Scientists working with the Large Hadron Collider (LHC) have discovered three subatomic particles never seen before as they work to unlock the building blocks of the universe
A decade ago, the Large Hadron Collider, Earth's most powerful particle accelerator, proved the existence of an subatomic particle called the Higgs boson
thought to be a fundamental building block of the universe dating back to the big bang billions of years ago.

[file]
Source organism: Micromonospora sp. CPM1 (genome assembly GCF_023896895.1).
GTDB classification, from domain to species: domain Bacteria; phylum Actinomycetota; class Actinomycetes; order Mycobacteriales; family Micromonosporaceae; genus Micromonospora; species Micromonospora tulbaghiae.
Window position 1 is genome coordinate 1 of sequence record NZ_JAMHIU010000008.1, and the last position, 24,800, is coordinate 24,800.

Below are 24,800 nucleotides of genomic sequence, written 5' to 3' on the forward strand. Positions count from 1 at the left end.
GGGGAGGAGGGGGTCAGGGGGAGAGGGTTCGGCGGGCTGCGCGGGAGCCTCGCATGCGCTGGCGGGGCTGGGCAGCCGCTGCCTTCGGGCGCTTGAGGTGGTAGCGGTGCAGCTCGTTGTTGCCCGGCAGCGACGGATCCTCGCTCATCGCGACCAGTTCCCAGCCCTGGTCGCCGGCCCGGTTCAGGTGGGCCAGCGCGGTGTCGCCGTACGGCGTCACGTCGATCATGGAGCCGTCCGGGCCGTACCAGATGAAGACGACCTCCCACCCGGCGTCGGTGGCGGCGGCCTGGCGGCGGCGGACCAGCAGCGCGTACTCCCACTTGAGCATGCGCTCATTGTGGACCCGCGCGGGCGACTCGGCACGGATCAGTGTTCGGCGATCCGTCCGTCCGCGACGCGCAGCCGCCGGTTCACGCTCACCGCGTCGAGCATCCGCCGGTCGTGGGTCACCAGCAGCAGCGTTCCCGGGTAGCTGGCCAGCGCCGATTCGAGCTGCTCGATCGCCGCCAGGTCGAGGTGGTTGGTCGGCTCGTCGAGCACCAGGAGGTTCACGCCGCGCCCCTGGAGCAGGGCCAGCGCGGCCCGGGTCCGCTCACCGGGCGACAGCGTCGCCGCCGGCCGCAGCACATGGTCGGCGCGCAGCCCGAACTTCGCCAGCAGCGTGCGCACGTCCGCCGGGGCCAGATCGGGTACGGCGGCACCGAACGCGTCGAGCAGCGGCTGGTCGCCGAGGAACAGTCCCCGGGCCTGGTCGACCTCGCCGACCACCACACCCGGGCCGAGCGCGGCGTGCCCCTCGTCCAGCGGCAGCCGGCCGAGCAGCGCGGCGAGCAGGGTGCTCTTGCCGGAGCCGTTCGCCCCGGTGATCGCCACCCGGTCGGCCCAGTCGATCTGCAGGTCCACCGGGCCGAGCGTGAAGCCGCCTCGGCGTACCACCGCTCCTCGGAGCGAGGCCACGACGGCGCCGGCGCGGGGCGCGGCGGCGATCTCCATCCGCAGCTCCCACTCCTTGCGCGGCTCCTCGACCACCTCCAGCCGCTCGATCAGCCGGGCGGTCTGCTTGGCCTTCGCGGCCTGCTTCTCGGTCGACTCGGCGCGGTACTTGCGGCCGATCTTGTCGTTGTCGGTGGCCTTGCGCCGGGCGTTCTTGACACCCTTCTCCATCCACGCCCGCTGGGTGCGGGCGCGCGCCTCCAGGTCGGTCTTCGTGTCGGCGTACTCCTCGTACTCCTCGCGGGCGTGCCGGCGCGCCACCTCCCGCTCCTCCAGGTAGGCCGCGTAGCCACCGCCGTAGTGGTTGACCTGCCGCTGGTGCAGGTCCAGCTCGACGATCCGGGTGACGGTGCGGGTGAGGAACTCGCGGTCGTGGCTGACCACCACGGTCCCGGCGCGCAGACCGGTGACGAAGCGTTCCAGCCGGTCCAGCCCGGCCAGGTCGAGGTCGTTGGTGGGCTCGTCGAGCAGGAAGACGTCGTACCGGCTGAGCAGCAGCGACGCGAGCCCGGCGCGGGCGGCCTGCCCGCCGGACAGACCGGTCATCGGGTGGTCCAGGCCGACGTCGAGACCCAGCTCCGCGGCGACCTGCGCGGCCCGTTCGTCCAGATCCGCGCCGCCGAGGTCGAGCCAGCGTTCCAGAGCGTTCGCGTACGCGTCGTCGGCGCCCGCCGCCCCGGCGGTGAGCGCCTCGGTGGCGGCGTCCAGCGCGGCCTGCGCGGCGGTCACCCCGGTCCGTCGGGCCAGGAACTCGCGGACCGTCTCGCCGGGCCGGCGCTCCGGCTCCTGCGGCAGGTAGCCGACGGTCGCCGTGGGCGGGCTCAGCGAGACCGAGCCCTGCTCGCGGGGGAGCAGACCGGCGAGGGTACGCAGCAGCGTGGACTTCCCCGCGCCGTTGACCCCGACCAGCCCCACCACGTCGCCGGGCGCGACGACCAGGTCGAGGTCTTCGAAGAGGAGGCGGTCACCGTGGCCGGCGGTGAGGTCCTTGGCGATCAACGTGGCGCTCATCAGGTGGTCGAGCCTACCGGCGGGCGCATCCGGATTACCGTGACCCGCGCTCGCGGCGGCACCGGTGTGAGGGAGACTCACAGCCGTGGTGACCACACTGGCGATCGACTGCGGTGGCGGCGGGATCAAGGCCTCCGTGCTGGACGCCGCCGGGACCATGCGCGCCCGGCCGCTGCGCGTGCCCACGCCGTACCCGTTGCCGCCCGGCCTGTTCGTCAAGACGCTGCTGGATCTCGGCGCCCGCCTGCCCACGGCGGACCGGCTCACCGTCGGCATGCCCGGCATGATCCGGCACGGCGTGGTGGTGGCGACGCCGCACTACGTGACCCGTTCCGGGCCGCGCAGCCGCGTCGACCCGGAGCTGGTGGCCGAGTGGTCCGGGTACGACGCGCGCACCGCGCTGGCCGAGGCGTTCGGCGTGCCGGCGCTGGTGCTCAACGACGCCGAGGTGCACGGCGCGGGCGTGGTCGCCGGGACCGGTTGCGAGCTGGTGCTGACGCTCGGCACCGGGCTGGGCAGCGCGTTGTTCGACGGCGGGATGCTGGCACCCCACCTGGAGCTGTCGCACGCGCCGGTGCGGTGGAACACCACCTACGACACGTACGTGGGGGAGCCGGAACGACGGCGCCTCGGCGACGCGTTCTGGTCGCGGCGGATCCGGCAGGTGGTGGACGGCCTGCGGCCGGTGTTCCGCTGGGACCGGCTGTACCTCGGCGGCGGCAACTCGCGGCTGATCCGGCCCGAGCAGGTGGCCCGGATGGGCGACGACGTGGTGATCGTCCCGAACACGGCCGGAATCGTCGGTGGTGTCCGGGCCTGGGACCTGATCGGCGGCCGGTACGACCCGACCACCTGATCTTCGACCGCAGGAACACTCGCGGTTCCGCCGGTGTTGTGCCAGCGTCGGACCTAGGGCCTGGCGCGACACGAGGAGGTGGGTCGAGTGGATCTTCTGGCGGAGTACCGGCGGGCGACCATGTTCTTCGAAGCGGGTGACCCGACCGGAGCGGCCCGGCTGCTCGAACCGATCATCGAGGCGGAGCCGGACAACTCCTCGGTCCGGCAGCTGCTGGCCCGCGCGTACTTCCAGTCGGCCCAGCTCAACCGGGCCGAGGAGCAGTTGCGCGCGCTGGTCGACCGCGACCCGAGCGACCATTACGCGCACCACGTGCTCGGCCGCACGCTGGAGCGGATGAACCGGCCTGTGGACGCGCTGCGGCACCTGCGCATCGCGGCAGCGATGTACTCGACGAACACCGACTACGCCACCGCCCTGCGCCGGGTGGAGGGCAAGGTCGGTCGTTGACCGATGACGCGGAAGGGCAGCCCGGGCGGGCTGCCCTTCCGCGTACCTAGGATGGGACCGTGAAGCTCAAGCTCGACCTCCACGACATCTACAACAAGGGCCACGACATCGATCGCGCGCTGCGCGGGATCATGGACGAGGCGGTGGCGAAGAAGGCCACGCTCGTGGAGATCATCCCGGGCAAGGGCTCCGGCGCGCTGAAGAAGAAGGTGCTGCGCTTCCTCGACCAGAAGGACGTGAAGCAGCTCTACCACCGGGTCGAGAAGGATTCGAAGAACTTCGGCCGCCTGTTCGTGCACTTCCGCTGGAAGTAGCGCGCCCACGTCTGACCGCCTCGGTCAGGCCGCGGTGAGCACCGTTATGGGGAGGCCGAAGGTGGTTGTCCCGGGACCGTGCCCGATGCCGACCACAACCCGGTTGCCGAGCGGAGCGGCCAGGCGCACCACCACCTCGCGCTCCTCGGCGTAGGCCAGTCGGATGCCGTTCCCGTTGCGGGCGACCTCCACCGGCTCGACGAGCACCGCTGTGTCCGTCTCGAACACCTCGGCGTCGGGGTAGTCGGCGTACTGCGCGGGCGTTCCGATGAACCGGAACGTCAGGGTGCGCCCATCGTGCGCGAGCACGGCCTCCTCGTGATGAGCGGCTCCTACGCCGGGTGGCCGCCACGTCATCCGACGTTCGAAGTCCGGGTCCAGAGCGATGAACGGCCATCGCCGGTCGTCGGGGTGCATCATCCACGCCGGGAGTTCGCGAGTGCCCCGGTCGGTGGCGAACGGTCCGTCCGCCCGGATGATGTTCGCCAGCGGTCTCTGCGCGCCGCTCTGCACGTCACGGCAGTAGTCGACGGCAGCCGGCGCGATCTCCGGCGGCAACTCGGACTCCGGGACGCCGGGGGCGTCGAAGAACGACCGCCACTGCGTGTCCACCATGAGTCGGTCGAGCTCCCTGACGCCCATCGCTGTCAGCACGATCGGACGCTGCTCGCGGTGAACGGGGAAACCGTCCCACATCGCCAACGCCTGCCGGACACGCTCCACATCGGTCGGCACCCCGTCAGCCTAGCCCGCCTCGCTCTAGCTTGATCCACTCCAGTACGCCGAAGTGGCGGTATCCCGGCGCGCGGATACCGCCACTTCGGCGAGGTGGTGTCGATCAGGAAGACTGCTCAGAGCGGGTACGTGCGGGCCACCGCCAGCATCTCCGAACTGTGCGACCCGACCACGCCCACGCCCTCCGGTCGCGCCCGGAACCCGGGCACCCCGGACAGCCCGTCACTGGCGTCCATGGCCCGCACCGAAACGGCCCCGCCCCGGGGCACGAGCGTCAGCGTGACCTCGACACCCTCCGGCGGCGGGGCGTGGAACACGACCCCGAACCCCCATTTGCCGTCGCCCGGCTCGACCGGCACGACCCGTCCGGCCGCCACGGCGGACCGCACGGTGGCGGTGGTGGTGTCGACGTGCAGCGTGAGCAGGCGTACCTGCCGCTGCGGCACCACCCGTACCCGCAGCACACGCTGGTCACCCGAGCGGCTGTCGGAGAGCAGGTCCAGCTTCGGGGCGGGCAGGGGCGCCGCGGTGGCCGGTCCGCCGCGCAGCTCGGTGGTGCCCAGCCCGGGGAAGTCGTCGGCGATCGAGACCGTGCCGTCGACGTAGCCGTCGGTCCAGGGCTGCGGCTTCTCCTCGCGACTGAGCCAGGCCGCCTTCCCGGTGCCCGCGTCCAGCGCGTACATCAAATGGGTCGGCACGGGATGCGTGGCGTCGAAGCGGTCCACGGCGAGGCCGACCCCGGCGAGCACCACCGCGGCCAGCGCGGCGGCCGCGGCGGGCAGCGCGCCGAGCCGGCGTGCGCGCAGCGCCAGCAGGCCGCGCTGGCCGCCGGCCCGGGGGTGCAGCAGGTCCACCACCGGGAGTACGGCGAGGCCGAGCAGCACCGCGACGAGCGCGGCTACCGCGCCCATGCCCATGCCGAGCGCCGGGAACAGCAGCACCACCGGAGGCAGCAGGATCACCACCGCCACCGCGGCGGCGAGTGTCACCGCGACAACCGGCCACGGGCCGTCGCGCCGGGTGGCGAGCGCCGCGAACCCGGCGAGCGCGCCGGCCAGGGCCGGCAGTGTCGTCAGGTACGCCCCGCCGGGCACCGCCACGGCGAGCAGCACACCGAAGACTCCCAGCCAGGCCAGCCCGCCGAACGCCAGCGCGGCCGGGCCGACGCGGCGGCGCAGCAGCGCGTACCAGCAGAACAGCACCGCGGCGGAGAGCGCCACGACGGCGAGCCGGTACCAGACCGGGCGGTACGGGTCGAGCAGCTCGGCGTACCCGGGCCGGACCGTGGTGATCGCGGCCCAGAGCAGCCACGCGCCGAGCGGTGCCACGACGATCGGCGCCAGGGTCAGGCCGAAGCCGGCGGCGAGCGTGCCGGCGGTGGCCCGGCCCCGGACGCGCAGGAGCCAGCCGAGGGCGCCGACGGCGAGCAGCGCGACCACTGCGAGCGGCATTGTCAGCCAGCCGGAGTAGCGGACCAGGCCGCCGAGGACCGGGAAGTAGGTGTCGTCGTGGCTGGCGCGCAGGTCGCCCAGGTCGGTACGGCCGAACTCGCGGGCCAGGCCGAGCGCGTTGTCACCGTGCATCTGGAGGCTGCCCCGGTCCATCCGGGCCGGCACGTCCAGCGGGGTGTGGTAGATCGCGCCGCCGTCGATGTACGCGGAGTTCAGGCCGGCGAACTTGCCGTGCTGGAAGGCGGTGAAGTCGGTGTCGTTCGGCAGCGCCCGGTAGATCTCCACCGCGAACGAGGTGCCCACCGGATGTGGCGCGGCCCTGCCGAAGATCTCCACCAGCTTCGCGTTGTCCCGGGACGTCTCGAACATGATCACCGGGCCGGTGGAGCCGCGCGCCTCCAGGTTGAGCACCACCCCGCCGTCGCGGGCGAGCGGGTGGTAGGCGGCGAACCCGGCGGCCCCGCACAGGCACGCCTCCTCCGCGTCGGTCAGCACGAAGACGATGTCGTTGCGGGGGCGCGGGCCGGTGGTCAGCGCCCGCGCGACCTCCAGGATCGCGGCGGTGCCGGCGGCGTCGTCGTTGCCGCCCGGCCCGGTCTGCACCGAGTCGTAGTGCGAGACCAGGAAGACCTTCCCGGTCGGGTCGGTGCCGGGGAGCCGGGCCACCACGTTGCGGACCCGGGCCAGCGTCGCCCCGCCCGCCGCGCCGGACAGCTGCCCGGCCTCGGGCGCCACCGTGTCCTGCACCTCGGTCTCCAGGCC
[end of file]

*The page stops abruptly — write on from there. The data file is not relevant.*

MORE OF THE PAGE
Now, physicists at the European Organization for Nuclear Research (CERN) on the Swiss-French border are restarting the collider with the aim of understanding more about the Higgs boson
other subatomic particles and the mysteries of dark matter -- an invisible and elusive substance that can't be seen because it doesn't absorb, reflect or emit any light.
Consisting of a ring 27 kilometers (16.7 miles) in circumference, the Large Hadron Collider -- located deep underneath the Alps -- is made of superconducting magnets chilled to ‑271.3°C (-456 F)
which is colder than outer space. It works by smashing tiny particles together to allow scientists to observe them and see what's inside.